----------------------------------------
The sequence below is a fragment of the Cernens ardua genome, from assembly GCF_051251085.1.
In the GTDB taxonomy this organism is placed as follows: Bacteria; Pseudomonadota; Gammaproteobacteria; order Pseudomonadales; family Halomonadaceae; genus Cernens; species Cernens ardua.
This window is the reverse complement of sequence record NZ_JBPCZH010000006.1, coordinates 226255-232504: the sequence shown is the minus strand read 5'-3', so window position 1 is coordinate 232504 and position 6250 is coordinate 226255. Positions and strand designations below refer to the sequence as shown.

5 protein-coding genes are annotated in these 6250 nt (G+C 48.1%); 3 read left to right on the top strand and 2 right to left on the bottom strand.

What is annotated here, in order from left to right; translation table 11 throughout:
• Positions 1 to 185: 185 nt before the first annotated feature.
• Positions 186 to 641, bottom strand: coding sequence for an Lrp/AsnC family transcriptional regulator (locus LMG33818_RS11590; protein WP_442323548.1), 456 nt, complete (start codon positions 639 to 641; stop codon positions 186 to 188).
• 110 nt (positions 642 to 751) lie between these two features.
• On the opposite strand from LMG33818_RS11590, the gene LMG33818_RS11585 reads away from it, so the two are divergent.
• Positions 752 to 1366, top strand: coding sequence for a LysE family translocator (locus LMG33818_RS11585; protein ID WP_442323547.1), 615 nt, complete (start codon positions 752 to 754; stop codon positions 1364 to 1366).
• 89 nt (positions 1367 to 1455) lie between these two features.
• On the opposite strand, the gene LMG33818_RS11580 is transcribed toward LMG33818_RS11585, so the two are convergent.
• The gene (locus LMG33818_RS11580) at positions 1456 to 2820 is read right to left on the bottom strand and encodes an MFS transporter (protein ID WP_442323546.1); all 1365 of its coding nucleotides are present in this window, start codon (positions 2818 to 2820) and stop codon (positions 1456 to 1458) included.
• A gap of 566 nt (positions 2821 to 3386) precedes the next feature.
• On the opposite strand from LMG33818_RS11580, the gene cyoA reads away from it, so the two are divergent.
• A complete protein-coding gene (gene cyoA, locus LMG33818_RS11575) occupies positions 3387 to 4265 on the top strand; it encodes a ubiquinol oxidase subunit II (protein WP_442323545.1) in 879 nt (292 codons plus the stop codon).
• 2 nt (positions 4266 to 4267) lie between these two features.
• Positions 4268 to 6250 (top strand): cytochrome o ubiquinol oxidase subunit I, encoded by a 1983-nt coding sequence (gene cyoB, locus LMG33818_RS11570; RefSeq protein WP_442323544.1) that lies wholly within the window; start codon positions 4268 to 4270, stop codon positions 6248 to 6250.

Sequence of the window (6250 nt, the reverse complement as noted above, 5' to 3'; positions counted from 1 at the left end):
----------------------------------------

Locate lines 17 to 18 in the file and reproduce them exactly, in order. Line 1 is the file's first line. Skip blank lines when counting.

• 2 nt (positions 4266 to 4267) lie between these two features.
• Positions 4268 to 6250 (top strand): cytochrome o ubiquinol oxidase subunit I, encoded by a 1983-nt coding sequence (gene cyoB, locus LMG33818_RS11570; RefSeq protein WP_442323544.1) that lies wholly within the window; start codon positions 4268 to 4270, stop codon positions 6248 to 6250.